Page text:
Instead of accepting vague assurances, ask for a written agreement with a clear deadline.
Q: About 18 months ago, I was heavily recruited by one of my company’s competitors. When I mentioned this to my boss, I explained that I would prefer to stay if certain changes could be made to my job. Both he and his manager agreed to my proposal, so I declined the other offer.
Unfortunately, management has failed to follow through with their commitment, even though I provided several reminders. Now another competitor is recruiting me, but I would still rather stay here. However, I don’t know if the changes I want will ever occur. What should I do?
A: According to a wise old saying, the best predictor of future behavior is past behavior. Therefore, you can reasonably assume that your bosses will continue to avoid any modifications which they have previously refused to make. Of course, you can always try again, using the most recent job offer as leverage.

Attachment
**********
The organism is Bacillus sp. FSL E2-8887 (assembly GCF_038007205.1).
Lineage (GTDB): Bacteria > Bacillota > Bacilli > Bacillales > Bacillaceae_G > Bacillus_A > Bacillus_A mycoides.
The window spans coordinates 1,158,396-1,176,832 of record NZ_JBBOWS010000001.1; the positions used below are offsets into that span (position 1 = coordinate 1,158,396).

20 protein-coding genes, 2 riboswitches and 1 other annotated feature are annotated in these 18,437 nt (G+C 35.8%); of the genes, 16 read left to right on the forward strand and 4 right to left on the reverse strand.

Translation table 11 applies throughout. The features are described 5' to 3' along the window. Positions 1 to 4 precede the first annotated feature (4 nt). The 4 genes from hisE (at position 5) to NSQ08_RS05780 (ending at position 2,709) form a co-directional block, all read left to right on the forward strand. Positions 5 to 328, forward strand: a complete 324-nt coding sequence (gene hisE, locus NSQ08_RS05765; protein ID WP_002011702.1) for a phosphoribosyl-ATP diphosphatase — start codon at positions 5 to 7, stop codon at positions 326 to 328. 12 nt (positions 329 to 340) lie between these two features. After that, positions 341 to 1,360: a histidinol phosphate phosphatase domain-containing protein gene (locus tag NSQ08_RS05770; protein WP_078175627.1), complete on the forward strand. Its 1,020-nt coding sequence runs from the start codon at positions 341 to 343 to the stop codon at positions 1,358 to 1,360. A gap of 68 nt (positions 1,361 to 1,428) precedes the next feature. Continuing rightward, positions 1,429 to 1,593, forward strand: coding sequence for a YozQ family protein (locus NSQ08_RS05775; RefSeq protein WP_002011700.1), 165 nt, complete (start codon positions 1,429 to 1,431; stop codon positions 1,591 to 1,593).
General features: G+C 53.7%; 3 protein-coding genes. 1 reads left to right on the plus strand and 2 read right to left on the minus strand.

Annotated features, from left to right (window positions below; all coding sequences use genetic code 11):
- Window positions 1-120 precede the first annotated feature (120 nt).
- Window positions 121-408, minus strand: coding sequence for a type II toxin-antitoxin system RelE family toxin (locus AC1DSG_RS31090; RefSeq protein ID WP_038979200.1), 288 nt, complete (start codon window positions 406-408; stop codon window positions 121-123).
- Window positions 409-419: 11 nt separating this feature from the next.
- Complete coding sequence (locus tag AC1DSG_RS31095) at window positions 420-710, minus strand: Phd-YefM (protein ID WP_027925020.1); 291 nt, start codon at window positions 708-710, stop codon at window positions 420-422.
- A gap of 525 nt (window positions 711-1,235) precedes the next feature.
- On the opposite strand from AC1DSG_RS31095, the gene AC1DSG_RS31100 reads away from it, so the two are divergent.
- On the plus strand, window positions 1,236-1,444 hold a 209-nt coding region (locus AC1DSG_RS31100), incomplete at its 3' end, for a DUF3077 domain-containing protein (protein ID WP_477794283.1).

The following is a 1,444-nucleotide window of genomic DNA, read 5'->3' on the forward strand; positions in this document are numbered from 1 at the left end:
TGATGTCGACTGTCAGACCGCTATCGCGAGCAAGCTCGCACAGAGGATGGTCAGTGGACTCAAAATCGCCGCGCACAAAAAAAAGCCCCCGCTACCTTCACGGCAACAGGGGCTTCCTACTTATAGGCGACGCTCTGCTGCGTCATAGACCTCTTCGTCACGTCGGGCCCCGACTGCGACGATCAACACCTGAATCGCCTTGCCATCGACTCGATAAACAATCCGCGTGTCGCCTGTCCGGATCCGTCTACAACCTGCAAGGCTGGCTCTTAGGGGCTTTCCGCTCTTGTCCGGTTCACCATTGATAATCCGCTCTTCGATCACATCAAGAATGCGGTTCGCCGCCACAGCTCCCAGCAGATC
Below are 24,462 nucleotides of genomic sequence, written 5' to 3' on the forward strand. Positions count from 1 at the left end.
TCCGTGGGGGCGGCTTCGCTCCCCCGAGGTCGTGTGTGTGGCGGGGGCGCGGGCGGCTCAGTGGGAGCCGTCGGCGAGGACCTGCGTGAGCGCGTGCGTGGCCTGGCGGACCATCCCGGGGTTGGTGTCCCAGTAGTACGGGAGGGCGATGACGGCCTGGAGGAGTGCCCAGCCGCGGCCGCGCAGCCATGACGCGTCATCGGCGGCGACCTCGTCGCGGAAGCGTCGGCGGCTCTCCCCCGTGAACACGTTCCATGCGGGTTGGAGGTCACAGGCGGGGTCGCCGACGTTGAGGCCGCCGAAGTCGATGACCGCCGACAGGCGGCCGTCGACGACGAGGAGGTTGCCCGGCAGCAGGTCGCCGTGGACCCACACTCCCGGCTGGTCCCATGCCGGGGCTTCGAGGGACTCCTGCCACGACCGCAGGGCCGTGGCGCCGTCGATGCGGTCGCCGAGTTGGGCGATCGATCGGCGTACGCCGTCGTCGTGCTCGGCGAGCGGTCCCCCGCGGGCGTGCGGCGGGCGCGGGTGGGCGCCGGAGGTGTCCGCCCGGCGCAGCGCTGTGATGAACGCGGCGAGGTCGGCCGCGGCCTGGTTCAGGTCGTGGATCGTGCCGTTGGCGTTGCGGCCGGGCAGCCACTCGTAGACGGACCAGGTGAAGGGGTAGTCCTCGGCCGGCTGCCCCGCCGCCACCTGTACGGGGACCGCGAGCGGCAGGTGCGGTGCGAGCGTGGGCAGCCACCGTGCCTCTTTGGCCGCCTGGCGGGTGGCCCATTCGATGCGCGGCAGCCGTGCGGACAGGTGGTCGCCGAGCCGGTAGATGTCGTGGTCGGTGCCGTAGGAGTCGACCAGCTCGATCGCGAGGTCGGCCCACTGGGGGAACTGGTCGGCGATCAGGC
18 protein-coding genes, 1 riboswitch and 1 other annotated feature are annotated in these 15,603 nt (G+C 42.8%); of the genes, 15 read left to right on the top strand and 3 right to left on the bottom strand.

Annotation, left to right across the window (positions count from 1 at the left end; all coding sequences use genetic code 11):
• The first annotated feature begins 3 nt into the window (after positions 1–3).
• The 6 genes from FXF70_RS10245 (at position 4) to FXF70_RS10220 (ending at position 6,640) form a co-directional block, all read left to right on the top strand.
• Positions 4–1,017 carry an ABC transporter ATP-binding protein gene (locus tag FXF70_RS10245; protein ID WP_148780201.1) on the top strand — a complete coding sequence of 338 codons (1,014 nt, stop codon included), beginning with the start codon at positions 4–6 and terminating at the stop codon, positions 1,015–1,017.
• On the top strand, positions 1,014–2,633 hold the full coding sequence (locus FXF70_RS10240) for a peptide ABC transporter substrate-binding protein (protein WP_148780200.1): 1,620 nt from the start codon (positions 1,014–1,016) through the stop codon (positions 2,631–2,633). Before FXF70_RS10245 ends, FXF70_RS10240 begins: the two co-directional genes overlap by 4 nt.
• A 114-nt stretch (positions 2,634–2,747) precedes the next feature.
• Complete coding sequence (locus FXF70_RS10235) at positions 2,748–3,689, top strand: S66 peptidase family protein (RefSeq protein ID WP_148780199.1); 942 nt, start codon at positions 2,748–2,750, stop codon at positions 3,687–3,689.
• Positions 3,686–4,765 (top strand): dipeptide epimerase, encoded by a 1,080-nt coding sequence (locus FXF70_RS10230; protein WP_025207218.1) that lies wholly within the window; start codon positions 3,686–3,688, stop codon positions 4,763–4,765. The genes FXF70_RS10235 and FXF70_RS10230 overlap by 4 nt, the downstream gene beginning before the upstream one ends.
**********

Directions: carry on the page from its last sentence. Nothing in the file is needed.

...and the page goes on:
If you have specific wishes, like higher pay or a new title, you just need to become a better negotiator. Instead of accepting vague assurances, ask for a written agreement with a clear deadline. But if your requests are more ambiguous — for example, having greater autonomy or less pressure — compliance will be hard to enforce unless you have clearly defined action steps.
Either way, however, there is always a chance that management will disappoint you again. So in making this decision, you should weigh the competitor’s offer against your current working conditions.
Submit questions to Marie G. McIntyre at yourofficecoach.com.